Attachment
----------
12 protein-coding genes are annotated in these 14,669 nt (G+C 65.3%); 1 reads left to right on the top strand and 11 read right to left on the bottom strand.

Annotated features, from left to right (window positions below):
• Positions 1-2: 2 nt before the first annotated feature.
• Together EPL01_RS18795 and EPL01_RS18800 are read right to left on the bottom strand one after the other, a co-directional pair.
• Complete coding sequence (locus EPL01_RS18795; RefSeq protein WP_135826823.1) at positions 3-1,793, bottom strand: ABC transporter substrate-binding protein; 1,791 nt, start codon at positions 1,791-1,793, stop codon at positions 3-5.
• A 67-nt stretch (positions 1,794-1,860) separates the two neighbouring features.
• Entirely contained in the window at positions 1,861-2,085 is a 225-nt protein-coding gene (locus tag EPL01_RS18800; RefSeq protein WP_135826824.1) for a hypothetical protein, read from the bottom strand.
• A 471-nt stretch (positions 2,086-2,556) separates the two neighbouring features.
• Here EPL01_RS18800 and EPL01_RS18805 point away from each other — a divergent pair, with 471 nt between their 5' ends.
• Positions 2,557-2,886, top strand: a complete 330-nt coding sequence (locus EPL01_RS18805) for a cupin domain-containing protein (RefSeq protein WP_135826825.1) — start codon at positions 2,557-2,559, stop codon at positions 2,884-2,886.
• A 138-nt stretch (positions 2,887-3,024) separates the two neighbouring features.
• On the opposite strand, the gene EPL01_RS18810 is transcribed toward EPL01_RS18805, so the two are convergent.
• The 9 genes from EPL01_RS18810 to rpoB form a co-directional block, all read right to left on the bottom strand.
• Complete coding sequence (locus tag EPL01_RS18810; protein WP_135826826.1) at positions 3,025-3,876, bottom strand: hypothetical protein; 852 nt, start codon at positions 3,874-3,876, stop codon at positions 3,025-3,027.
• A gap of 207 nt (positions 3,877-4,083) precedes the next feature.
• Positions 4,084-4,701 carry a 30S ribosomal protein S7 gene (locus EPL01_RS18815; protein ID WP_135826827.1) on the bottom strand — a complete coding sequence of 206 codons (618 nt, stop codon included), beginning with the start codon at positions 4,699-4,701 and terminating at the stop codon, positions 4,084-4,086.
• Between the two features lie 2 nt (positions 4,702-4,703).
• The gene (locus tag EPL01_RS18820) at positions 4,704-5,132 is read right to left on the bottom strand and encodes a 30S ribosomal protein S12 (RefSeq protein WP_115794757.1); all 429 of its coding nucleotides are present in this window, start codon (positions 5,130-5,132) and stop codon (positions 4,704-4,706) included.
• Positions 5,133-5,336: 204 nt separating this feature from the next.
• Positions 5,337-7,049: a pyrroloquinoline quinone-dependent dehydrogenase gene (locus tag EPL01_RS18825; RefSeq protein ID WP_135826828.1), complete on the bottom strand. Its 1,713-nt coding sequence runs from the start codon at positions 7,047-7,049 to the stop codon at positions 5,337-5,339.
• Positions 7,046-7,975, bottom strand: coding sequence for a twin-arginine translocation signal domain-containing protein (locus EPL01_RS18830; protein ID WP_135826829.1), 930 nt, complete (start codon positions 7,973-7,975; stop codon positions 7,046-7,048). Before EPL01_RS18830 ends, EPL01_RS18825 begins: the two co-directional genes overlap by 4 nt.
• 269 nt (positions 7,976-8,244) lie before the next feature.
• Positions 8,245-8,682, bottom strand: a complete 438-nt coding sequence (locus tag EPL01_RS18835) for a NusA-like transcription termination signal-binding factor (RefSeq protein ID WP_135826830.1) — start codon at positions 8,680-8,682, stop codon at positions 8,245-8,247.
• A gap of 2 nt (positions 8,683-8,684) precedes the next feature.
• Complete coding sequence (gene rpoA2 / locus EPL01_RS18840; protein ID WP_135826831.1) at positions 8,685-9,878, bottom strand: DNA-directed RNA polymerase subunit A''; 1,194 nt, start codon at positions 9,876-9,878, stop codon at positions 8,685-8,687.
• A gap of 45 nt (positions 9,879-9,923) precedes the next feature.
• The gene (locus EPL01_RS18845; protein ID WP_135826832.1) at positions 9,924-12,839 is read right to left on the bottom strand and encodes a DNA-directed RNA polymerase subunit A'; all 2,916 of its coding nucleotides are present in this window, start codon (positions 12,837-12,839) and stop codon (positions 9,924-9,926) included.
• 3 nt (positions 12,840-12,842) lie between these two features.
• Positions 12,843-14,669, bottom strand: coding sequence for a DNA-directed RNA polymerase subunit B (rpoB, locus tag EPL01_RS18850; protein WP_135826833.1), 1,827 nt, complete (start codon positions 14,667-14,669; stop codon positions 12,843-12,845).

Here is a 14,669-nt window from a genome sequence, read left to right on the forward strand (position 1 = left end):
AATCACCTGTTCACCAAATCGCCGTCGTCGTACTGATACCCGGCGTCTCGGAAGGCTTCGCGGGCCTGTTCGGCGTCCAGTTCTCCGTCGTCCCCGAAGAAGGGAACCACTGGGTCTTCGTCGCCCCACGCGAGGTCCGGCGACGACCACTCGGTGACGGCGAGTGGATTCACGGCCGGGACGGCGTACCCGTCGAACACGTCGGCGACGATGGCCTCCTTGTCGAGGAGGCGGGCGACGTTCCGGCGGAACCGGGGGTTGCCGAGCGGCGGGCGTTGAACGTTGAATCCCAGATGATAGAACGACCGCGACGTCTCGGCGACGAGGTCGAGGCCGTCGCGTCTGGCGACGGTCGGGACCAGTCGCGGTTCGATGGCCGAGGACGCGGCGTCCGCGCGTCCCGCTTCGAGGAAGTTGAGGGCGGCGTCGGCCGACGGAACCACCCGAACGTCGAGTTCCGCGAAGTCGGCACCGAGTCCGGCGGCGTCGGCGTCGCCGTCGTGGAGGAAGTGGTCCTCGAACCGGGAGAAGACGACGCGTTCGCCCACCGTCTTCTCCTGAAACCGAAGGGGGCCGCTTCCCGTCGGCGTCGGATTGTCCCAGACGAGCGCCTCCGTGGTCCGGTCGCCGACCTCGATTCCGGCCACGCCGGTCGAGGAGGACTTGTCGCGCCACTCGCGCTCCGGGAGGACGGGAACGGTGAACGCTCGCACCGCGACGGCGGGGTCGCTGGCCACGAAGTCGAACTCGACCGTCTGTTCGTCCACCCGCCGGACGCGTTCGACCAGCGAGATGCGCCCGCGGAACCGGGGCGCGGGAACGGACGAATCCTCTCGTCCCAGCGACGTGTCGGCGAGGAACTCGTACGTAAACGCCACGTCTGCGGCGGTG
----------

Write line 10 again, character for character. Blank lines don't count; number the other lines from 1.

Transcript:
• Positions 2,557-2,886, top strand: a complete 330-nt coding sequence (locus EPL01_RS18805) for a cupin domain-containing protein (RefSeq protein WP_135826825.1) — start codon at positions 2,557-2,559, stop codon at positions 2,884-2,886.